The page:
This was my very first guest post over at Childhood 101 and ever since I have written for Christie every month! We did ice play, kinetic sand, sunshine craft, and sponge water bombs. Water play is a MUST in summer time!
Another one from Childhood 101 was this awesome collection of Autumn ideas. Kids love to collect Autumn leaves and it's fun to do some craft activities with them. How cute are those leaf people?
Winter can be a tricky one to keep the kids entertained indoors when they have so much energy and are bouncing off the walls. This indoor obstacle course is a simple one which should do the trick - and here are four more indoor activity ideas.
To follow up I did a winter craft post including some of the ideas below; snowstorm discovery bottles, winter themed playdough, snowflake cutouts, tape resist tree painting and a recipe for snow dough! Some extra images (the ice excavating and cloud in a jar experiment) in the collage below came from issue 29 of Kid Magazine.
Last year we got to try out these 'magic' beans from Live Love Bean. Not only was it exciting to watch them sprout, but to see the message revealed. Spring is a great time of year to get kids in the garden planting seeds and observing them grow.
Just the other day I shared 30 flower art and craft ideas from some brilliant kid bloggers from around the globe. How amazing does this collage look of them all put together?? Love love love...
The Four Seasons
Two perfectly paired books to tie in to a unit of work on the four seasons are The Tiny Seed by Eric Carle and Tap the Magic Tree by Christie Matheson.
The tiny seed is off on a great adventure. We learn about the changing of weather and the life cycle of a seed throughout the seasons. I absolutely adore this Spring time picture above. A painted collage is a great way for children to recreate their own giant flower which grew from that tiny seed. We also learn the life long lesson - from little things big things grow.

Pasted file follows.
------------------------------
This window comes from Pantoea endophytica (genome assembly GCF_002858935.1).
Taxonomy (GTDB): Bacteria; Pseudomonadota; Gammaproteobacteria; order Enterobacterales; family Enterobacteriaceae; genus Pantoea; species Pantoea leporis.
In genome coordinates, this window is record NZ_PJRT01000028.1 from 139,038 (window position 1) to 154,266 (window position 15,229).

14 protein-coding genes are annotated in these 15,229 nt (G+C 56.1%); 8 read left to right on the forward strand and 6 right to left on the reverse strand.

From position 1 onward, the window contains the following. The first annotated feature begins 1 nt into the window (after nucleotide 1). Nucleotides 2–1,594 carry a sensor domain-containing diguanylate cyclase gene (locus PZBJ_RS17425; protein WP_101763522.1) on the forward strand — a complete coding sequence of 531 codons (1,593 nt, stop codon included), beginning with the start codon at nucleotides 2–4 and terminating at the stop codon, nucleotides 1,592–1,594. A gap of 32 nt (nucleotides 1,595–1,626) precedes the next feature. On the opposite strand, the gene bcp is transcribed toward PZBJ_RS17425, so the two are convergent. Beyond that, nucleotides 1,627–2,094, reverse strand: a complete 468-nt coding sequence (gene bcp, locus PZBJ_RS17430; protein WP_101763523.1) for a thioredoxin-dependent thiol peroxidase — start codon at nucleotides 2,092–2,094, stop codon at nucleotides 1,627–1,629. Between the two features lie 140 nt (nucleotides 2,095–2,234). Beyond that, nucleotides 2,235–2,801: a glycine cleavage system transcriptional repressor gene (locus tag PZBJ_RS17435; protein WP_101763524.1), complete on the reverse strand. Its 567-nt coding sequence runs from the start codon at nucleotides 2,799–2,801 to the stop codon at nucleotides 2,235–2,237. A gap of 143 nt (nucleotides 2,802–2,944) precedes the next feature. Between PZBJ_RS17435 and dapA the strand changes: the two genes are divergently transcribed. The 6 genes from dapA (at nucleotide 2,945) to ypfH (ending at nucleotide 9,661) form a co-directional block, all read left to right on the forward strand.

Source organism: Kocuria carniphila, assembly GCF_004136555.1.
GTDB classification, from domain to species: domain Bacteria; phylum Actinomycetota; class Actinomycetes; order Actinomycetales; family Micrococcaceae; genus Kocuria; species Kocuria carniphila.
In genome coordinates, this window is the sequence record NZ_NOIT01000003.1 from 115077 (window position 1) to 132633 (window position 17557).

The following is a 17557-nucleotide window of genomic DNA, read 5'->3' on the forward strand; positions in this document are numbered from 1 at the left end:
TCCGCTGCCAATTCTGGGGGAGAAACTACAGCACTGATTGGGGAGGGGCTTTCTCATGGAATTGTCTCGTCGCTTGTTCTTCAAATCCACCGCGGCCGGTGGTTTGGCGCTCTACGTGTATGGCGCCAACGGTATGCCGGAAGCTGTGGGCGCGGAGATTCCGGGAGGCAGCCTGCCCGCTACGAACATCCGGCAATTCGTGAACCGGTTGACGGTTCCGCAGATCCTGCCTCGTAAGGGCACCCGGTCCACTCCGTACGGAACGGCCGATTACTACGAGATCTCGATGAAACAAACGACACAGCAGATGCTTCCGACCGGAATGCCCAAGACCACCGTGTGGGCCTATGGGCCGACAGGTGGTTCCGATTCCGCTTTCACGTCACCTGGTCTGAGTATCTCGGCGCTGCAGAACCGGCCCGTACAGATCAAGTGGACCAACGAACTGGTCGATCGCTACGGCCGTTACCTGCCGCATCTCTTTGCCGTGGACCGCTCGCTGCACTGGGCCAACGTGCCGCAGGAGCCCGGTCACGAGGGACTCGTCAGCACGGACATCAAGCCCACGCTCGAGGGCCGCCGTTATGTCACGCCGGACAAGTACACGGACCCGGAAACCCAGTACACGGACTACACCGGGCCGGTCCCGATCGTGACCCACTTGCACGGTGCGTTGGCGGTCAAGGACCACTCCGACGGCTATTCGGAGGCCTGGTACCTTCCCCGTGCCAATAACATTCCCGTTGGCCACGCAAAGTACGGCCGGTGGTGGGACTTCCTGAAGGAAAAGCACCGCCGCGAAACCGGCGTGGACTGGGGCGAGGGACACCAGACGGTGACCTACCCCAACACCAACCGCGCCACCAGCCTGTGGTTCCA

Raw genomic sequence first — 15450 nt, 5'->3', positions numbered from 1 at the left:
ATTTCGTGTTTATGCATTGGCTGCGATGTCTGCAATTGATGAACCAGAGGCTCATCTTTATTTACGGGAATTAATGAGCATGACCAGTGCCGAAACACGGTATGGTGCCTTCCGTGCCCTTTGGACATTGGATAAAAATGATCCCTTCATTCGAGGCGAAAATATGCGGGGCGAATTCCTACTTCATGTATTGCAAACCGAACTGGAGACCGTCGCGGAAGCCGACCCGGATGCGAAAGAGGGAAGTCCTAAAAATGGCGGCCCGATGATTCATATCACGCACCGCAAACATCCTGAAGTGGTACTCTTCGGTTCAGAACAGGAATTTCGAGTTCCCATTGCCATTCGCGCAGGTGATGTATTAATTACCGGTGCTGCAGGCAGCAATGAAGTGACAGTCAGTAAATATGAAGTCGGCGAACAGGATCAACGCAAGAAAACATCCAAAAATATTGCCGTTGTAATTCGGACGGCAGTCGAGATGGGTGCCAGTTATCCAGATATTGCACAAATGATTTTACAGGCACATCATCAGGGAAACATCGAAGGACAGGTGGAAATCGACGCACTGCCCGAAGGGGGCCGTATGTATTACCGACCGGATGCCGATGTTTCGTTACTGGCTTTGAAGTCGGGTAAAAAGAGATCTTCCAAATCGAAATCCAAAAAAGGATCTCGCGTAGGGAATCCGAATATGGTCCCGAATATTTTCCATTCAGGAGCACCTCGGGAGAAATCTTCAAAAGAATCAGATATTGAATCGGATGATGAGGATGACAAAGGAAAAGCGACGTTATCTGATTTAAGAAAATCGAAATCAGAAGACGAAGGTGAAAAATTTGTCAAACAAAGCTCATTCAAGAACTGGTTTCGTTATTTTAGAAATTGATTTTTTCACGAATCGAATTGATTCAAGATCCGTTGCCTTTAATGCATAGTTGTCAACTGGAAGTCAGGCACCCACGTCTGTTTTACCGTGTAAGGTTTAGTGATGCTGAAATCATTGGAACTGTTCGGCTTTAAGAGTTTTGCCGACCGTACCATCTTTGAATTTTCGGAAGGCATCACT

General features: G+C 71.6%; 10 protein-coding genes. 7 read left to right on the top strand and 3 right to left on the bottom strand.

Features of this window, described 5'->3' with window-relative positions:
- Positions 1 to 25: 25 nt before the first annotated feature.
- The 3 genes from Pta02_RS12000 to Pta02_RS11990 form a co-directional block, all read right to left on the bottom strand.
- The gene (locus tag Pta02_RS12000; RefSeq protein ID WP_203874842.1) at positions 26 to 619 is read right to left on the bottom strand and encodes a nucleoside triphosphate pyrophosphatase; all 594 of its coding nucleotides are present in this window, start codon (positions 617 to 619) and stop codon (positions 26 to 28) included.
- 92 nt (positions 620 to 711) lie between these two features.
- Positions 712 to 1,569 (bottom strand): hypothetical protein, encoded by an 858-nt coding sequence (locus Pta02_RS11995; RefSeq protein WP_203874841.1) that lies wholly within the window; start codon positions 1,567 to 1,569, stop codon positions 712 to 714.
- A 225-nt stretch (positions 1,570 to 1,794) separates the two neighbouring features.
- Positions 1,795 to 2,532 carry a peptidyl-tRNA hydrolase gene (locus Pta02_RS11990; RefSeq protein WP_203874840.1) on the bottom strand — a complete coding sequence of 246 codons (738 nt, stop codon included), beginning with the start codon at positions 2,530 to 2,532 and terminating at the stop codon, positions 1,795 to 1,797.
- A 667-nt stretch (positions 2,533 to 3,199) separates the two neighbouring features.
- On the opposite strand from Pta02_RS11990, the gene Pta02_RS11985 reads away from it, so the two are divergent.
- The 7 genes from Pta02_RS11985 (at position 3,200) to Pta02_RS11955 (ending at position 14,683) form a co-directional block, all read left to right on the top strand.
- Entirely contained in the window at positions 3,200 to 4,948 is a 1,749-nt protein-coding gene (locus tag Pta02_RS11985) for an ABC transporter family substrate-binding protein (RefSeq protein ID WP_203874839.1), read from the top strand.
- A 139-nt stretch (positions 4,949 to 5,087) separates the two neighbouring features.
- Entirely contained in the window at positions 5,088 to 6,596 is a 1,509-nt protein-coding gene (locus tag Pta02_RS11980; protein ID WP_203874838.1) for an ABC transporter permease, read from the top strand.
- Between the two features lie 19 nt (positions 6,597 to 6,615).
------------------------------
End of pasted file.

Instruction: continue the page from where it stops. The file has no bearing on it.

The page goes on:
Do your kids know (and love) the interactive book Press Here? Well Tap the Magic Tree is really similar. Your child will tap, shake, rub, touch, jiggle, brush, knock and watch the tree change from Winter, to Spring, to Summer to Autumn.
Just to finish off, here's an example of one of my lessons I did in the classroom last year (with five year olds FYI). They each had a bare tree template, and a variety of collage and craft materials to show what the tree/sky/weather looks like in that particular season. I just adore them and think they did a fabulous job!
When teaching this unit of work, there are some key concepts that should be covered other than what the trees look like in each season (I cannot believe that the other day I actually explained to my three year old what 'evergreen' meant lol). It's important to talk about the weather in each season, what is appropriate to wear in each season, activities you can enjoy in each season, and more advanced is learning the months for each season. Obviously the weather is a fickle thing and we are experiencing cold, rainy days in Spring, or sunny days in Winter. So remind your kids that you never can tell - but it's helpful to check the weather report the day before :)